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ASTANA, June 9 (Reuters) - The Kashagan oilfield aims to achieve first-phase output of up to 370,000 barrels of oil per day (bpd) by the end of 2017, the project’s managing director said in an interview published on Tuesday, offering hope to Kazakhstan’s stagnant oil industry.
The world’s biggest oil find in decades and most expensive oil project, Kashagan began production in September 2013 but output was halted a few weeks later after leaks were detected in its pipes.
The North Caspian Operating Company developing the oilfield started replacing the pipelines in this year, Stephane de Mahieu, the group’s managing director, told Kazakhstan’s state-run news agency Kazinform.
Output is expected to resume in the second half of 2016, he said, confirming a date announced earlier.
In the first few months, output of 90,000 bpd is expected, before rising to 90,000 bpd and then 180,000 bpd, a level at which it will be kept for six months, de Mahieu said.
“By the end of 2017 Kashagan will achieve a maximum production level of the first phase. This is 370,000 bpd,” he said. “A decision will be taken then on implementing the second stage of development,” he said, without elaborating.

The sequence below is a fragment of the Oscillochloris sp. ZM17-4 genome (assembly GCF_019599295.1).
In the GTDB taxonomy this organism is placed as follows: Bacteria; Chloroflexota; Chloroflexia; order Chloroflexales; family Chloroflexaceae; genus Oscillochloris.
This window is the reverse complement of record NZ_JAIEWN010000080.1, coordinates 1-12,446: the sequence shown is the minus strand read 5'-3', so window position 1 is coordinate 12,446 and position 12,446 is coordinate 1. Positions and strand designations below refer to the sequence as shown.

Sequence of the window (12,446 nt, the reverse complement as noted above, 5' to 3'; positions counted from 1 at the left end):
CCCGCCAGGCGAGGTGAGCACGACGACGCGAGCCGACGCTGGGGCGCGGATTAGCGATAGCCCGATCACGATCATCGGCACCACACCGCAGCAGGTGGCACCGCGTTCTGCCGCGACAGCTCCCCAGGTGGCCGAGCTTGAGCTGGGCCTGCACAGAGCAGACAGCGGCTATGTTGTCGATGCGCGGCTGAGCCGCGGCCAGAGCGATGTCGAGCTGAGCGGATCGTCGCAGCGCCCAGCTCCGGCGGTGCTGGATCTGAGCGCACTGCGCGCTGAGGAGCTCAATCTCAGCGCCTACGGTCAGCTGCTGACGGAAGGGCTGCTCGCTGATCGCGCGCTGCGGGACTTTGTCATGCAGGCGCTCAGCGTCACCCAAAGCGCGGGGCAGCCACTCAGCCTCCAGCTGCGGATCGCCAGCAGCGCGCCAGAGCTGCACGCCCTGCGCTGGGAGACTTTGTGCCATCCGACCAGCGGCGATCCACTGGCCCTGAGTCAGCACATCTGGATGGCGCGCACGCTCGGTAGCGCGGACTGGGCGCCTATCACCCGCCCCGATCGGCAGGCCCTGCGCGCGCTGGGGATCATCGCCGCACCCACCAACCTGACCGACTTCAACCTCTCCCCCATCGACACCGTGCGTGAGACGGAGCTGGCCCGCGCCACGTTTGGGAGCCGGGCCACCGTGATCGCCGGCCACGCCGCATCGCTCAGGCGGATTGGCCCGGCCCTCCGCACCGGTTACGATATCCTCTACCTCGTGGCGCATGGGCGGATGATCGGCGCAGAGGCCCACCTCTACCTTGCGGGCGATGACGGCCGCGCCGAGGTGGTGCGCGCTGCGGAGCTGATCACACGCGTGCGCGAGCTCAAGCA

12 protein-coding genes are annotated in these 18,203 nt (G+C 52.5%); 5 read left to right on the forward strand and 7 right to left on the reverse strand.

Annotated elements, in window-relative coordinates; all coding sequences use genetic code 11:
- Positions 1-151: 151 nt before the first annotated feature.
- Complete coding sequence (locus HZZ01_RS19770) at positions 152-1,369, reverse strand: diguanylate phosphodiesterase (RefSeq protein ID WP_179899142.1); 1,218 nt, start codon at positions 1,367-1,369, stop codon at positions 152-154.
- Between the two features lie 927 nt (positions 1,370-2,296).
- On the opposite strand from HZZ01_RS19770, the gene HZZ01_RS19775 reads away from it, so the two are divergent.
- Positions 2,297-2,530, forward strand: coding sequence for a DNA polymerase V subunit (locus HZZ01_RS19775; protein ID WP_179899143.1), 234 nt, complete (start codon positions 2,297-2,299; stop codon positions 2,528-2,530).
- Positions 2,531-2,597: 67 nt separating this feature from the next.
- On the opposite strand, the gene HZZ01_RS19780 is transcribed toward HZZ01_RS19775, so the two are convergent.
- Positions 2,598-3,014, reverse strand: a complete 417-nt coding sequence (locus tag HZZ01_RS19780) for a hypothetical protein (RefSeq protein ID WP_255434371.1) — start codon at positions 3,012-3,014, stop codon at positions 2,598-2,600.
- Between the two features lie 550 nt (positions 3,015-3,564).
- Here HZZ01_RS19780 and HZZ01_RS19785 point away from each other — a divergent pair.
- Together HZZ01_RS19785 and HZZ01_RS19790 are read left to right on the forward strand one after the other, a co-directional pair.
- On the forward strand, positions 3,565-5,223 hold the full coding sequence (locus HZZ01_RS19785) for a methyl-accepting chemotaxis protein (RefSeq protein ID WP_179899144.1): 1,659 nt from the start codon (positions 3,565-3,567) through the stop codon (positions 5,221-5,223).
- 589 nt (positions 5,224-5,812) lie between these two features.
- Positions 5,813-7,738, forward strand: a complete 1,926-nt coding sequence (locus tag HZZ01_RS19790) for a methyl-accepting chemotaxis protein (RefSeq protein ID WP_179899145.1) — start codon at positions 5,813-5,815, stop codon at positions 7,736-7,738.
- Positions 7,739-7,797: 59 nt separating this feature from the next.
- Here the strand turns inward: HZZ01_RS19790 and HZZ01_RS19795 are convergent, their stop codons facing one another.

He said investment had reached $44.5 billion by August 2014. He did not give the cost of replacing the pipelines at Kashagan.
Kazakhstan is the second-largest post-Soviet oil producer after Russia. But its crude oil production, which drives the economy, fell to 80.8 million tonnes last year from a peak output of 81.7 million tonnes in 2013.
Output is expected to shrink further to 80.5 million tonnes this year.
The consortium behind Kashagan includes Eni, Exxon Mobil, Royal Dutch Shell, Total, China’s CNPC, Japan’s Inpex and Kazakh state-run company KazMunaiGas. (Reporting by Raushan Nurshayeva; writing by Dmitry Solovyov; editing by David Goodman and Jason Neely)